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  Series Editor Series Title Abbreviated Series Title  
  Series Volume Series Issue Edition  
  ISSN 2150-8925 ISBN Medium  
  Area Expedition Conference  
  Notes Approved no  
  Call Number IDA @ john @ Serial 60  
Permanent link to this record
 

 
Author Canário, F.; Hespanhol Leitão, A.; Tomé, R. url  doi
openurl 
  Title Predation Attempts by Short-eared and Long-eared Owls on Migrating Songbirds Attracted to Artificial Lights Type Journal Article
  Year 2012 Publication Journal of Raptor Research Abbreviated Journal Journal of Raptor Research  
  Volume 46 Issue 2 Pages 232-234  
  Keywords Asio otus; Long-eared Owl; birds; Asio flammeus; Short-eared Owl; artificial light; migration; predation  
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  Series Volume Series Issue Edition  
  ISSN 0892-1016 ISBN Medium  
  Area Expedition Conference  
  Notes Approved no  
  Call Number IDA @ john @ Serial 61  
Permanent link to this record
 

 
Author Woods, C.P.; Brigham, R.M. url  doi
openurl 
  Title Common Poorwill activity and calling behavior in relation to moonlight and predation Type Journal Article
  Year 2008 Publication The Wilson Journal of Ornithology Abbreviated Journal The Wilson Journal of Ornithology  
  Volume 120 Issue 3 Pages 505-512  
  Keywords birds; poorwills; Common Poorwill; Phalaenoptilus nuttallii; Arizona; moonlight  
  Abstract We investigated the influence of lunar and environmental factors on behavior of Common Poorwills (Phalaenoptilus nuttallii) in southern Arizona under a diverse set of natural and artificial conditions. Radio-marked poorwills were most active shortly after sunset during the new moon. Movements declined as evening progressed. Activity remained high for several hours after sunset when the moon was full. Poorwills were heard calling from March through October, but most calling occurred between early May and September. Only ambient light was correlated with number of poorwills heard calling. More poorwills responded to playbacks of conspecifics when the moon was full than when it was new. Poorwills did not change their response to conspecifics during full moon when playback of poorwill calls followed playback of Great Horned Owl (Bubo virginianus) calls but, during the new moon, fewer birds responded following the owl call. Poorwill behavior is strongly influenced by lunar conditions; their ability to detect and evade predators is important when calling advertises their location.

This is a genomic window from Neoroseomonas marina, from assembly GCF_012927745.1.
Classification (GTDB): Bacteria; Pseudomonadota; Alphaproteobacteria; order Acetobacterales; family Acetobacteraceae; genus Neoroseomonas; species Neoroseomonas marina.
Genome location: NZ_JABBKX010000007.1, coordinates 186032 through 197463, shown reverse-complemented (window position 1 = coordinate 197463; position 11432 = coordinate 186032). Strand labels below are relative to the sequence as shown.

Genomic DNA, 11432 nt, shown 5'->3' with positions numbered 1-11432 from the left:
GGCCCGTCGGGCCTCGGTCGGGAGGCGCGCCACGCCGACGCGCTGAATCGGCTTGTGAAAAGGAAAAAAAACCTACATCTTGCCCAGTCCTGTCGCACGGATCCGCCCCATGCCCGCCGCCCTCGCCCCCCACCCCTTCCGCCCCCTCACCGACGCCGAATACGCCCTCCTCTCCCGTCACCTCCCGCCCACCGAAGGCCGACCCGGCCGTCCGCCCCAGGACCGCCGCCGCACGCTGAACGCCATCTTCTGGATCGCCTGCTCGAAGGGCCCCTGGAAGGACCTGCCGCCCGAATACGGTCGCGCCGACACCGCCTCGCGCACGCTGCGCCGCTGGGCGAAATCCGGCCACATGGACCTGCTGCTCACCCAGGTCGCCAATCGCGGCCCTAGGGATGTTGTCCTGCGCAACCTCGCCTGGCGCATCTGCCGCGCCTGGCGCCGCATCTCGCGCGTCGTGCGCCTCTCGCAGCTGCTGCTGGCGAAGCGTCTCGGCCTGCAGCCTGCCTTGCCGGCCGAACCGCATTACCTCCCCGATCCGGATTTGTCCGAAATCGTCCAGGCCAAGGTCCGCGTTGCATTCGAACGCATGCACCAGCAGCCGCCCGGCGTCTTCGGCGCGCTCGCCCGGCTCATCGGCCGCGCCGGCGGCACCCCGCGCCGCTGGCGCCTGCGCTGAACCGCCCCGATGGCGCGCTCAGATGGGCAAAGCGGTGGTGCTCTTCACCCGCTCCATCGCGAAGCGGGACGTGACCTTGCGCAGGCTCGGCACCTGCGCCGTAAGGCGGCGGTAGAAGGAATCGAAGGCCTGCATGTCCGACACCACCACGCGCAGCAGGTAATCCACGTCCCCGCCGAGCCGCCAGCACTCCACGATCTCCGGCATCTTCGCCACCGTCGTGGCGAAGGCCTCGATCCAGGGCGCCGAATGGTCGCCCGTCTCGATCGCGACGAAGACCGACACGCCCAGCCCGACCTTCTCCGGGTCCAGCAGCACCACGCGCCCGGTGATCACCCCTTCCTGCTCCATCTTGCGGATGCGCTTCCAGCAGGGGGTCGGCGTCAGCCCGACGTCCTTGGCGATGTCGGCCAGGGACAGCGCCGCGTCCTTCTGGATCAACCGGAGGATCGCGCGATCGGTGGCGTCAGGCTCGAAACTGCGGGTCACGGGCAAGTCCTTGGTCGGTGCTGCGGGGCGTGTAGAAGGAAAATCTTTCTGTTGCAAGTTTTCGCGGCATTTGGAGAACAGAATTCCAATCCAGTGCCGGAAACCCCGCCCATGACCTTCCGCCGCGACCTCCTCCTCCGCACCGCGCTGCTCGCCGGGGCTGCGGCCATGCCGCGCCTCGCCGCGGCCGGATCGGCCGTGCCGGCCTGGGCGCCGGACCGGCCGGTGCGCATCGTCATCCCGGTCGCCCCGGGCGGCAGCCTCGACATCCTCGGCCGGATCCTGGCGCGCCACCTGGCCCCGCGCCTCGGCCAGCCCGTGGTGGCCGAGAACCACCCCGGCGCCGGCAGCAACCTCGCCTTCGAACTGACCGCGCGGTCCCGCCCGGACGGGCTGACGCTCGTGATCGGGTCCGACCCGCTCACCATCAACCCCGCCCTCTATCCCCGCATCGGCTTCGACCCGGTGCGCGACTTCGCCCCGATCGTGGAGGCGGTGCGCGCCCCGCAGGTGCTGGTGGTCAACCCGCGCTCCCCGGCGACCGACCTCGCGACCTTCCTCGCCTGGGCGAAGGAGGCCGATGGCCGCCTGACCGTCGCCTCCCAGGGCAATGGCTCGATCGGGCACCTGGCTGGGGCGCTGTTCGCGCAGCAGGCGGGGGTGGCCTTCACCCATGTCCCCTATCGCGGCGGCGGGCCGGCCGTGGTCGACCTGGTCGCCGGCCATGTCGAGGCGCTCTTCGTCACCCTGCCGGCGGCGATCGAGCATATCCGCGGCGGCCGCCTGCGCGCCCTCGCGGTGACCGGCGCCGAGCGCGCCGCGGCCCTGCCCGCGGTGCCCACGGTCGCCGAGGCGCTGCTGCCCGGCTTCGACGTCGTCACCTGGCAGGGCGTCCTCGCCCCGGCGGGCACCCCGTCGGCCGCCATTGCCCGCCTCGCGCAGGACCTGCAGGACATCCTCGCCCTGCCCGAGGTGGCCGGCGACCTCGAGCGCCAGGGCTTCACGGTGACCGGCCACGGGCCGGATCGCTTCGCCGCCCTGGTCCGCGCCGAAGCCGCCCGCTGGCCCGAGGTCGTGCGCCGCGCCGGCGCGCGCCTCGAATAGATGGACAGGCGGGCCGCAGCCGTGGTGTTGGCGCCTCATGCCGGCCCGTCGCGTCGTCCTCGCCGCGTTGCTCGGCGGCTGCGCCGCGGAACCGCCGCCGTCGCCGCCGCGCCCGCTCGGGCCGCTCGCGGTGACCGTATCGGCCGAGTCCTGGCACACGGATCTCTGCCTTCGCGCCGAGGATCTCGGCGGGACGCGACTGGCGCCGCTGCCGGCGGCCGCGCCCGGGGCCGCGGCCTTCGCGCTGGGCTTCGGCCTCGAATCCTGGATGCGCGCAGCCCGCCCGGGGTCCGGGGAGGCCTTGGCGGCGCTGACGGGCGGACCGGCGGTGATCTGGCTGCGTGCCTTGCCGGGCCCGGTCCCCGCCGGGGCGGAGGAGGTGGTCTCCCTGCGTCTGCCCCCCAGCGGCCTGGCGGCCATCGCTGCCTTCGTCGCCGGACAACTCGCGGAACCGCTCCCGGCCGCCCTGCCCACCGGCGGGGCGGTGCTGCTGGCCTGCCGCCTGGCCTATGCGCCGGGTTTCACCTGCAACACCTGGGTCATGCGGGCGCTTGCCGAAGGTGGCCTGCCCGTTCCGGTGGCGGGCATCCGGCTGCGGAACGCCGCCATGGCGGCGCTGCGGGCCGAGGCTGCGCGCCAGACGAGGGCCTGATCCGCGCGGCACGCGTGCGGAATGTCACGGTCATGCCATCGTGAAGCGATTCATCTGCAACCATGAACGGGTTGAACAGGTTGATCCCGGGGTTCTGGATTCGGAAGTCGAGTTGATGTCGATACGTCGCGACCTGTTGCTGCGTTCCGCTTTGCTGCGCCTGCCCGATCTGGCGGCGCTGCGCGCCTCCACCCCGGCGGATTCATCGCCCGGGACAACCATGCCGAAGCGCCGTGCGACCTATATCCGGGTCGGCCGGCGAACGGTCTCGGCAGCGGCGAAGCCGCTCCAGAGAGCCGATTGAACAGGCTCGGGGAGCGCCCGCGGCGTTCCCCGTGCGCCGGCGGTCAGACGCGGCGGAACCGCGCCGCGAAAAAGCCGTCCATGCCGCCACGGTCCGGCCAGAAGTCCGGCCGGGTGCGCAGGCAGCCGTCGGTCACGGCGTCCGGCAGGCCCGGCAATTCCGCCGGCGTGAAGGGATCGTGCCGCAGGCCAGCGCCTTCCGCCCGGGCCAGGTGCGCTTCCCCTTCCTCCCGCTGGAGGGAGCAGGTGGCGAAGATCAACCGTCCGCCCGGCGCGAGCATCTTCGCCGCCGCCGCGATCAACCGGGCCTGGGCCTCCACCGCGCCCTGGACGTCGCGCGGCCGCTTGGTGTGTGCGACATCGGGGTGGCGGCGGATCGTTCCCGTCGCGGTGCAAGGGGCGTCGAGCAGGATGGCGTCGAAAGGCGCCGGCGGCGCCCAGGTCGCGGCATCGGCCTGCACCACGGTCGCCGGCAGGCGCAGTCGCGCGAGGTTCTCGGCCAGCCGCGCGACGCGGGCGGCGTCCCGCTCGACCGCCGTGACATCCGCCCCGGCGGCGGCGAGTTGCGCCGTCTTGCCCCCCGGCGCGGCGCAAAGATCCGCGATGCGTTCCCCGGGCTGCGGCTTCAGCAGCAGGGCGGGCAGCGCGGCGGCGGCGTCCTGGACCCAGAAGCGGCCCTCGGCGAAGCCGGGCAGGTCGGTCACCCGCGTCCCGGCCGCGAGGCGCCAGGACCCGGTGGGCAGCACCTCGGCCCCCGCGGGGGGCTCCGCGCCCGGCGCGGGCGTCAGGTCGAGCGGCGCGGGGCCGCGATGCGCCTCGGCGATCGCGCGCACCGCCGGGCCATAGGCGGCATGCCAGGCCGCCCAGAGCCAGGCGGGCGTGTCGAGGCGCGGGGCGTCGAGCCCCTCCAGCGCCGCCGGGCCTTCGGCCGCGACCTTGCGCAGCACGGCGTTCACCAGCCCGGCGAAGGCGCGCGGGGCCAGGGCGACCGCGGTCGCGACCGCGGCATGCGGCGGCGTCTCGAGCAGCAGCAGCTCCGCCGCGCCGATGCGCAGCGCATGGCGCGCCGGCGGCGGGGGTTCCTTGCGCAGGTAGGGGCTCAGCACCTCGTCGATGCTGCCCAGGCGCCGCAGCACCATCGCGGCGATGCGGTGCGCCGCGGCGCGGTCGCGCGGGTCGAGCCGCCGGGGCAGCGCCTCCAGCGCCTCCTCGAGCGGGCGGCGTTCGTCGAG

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  Series Volume Series Issue Edition  
  ISSN 1559-4491 ISBN Medium  
  Area Expedition Conference  
  Notes Approved no  
  Call Number IDA @ john @ Serial 62  
Permanent link to this record
 

 
Author Shimose, T.; Yokawa, K.; Tachihara, K. url  doi
openurl 
  Title Higher Catch Rates Around the Full Moon for Blue Marlin, Makaira Nigricans, in a Diurnal Trolling Fishery Type Journal Article
  Year 2013 Publication Bulletin of Marine Science Abbreviated Journal Bms  
  Volume 89 Issue 3 Pages 759-765  
  Keywords fish; blue marlin; Makaira nigricans; Moon; moonlight; Feeding Behavior  
  Abstract The relationship between lunar phase and catch rates of blue marlin, Makaira nigricans Lacépède, 1802, in a diurnal trolling fishery at Yonaguni Island, southwestern Japan, was investigated. The mean catch per unit effort of blue marlin to lunar day was expressed by a periodic regression and significantly increased around the full moon. The stomach content index also significantly increased around the full moon in small blue marlin (<200 cm lower jaw–fork length), indicating that diurnal feeding activities of blue marlin increased around the full moon, especially for smaller individuals. The diurnal feeding activity is thought to be influenced by the nighttime activities of blue marlin and/or prey movements.  
  Address  
  Corporate Author Thesis  
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  Series Editor Series Title Abbreviated Series Title  
  Series Volume Series Issue Edition  
  ISSN 0007-4977 ISBN Medium  
  Area Expedition Conference  
  Notes Approved no  
  Call Number IDA @ john @ Serial 63